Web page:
This is getting well and truly ridiculous.
On Wednesday, online discount broker Ameritrade
Of course, Ameritrade isn't in B of A's league just yet. Whereas the latter managed to lose a million customer records -- including those of several U.S. senators -- Ameritrade lost "just" 200,000 records. But although Ameritrade lagged B of A in the size of its gaffe, it came pretty close to matching B of A in the magnitude of its procrastination. You'll notice that I said Ameritrade lost the data "in February." And what month is it now? That's right -- Ameritrade waited two months before informing its clients that their data had gone missing. That's a pretty close second to B of A's record of losing its tapes in December and admitting this in March.
Now listen. I take it as no personal offense that I am a client of both of these companies, which can't seem to keep hold of my data for more than five minutes without misplacing it. Hey, accidents happen. No hard feelings. But on behalf of the 1.2 million-plus customers whose financial safety you two banks have put at risk, I'd like to ask a couple of favors.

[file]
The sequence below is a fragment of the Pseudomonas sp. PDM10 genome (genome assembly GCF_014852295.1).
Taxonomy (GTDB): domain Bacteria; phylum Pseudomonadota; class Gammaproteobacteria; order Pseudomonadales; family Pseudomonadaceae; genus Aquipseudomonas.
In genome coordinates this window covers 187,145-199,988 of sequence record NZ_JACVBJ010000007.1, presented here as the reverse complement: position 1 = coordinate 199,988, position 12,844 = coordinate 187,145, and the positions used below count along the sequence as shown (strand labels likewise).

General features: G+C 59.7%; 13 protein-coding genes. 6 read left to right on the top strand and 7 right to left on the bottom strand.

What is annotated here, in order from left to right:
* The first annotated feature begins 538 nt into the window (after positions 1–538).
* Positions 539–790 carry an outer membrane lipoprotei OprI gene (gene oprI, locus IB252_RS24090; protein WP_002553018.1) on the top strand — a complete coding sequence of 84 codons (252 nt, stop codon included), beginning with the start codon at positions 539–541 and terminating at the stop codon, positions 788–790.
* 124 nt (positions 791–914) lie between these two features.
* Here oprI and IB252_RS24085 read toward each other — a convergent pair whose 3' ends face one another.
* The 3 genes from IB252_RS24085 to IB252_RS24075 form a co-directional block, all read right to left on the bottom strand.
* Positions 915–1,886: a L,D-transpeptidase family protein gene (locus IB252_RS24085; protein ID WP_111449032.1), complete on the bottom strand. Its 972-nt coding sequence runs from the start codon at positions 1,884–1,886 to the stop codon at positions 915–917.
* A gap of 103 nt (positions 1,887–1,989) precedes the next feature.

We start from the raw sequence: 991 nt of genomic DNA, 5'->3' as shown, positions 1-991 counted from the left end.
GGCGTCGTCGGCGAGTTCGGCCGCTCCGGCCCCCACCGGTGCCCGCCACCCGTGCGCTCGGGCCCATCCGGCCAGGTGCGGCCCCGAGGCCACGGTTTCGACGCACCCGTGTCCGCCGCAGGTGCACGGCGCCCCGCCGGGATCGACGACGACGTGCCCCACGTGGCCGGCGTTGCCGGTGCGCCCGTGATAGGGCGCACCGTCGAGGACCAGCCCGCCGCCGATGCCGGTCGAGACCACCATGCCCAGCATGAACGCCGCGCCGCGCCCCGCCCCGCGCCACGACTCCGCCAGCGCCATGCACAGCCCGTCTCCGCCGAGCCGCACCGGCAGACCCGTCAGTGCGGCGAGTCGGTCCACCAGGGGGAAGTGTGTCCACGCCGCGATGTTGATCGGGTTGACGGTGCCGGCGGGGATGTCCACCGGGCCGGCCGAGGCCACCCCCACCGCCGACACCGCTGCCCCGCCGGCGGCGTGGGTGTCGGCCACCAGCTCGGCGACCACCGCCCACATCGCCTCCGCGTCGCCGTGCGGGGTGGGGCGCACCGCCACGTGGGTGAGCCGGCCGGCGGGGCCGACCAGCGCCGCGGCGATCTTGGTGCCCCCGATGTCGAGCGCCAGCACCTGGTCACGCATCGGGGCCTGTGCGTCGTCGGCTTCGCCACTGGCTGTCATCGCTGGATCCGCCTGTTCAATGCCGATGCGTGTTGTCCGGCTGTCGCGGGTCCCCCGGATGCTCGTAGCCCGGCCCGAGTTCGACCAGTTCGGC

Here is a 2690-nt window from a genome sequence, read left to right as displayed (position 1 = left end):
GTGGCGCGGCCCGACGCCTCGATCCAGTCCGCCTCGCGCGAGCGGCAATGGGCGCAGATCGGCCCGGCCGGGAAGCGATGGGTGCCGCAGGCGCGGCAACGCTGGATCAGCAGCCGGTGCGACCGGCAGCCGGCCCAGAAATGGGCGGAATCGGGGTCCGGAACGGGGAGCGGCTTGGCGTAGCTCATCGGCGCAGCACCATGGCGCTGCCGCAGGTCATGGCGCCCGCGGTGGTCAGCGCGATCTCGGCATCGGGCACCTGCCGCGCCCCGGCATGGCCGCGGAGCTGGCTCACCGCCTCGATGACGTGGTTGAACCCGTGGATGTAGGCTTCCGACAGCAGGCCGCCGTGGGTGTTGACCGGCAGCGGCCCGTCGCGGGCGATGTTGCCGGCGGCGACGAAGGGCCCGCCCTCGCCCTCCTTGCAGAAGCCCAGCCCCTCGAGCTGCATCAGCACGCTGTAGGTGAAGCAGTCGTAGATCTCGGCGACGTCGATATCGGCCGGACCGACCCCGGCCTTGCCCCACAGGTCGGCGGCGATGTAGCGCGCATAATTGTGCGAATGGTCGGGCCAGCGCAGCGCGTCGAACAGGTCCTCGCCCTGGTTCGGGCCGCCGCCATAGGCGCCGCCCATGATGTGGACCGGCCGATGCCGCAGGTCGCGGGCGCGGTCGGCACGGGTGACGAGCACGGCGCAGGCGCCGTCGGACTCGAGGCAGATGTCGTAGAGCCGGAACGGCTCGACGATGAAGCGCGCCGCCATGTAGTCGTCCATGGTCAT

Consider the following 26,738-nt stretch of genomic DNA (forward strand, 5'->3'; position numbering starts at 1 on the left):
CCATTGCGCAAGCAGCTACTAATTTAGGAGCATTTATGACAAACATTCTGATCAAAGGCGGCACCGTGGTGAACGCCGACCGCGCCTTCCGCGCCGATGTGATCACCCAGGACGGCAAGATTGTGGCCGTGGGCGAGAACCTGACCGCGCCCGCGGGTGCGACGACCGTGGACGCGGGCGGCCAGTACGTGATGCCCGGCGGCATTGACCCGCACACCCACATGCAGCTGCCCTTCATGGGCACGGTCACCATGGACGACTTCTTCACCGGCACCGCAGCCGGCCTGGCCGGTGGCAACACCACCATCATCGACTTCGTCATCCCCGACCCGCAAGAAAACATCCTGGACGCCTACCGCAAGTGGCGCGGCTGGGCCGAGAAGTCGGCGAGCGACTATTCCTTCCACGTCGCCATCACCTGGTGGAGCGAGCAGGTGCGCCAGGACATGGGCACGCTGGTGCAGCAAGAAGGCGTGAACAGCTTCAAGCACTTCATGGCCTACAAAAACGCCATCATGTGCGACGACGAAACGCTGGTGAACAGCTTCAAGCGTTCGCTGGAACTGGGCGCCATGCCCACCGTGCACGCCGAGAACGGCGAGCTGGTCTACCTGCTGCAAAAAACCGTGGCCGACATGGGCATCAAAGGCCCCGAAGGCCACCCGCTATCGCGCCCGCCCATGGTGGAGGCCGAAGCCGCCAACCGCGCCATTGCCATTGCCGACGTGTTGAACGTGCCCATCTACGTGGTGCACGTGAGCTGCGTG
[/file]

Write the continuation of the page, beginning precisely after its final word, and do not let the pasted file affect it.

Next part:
One: When you lose people's sensitive data, don't sit on the news of your mistake for two months, thinking, "hey, maybe it'll turn up." When your customers are at risk, tell them about it right away.
Two: Accept responsibility for your actions. Don't just fob off your mistake on the transportation company. I don't care whether you're shipping my data hither and yon by UPS, the USPS, or two guys and a truck. If you've got initial custody of the data, and you pick the contractor to move it, it's your responsibility to get it where it's going -- or to accept responsibility when it doesn't get there.
Speaking of which, the next time you decide to steal a page from somebody's playbook, consider imitating ChoicePoint
Fool contributor Rich Smith owns no shares in any company mentioned in this article. Three guesses why not.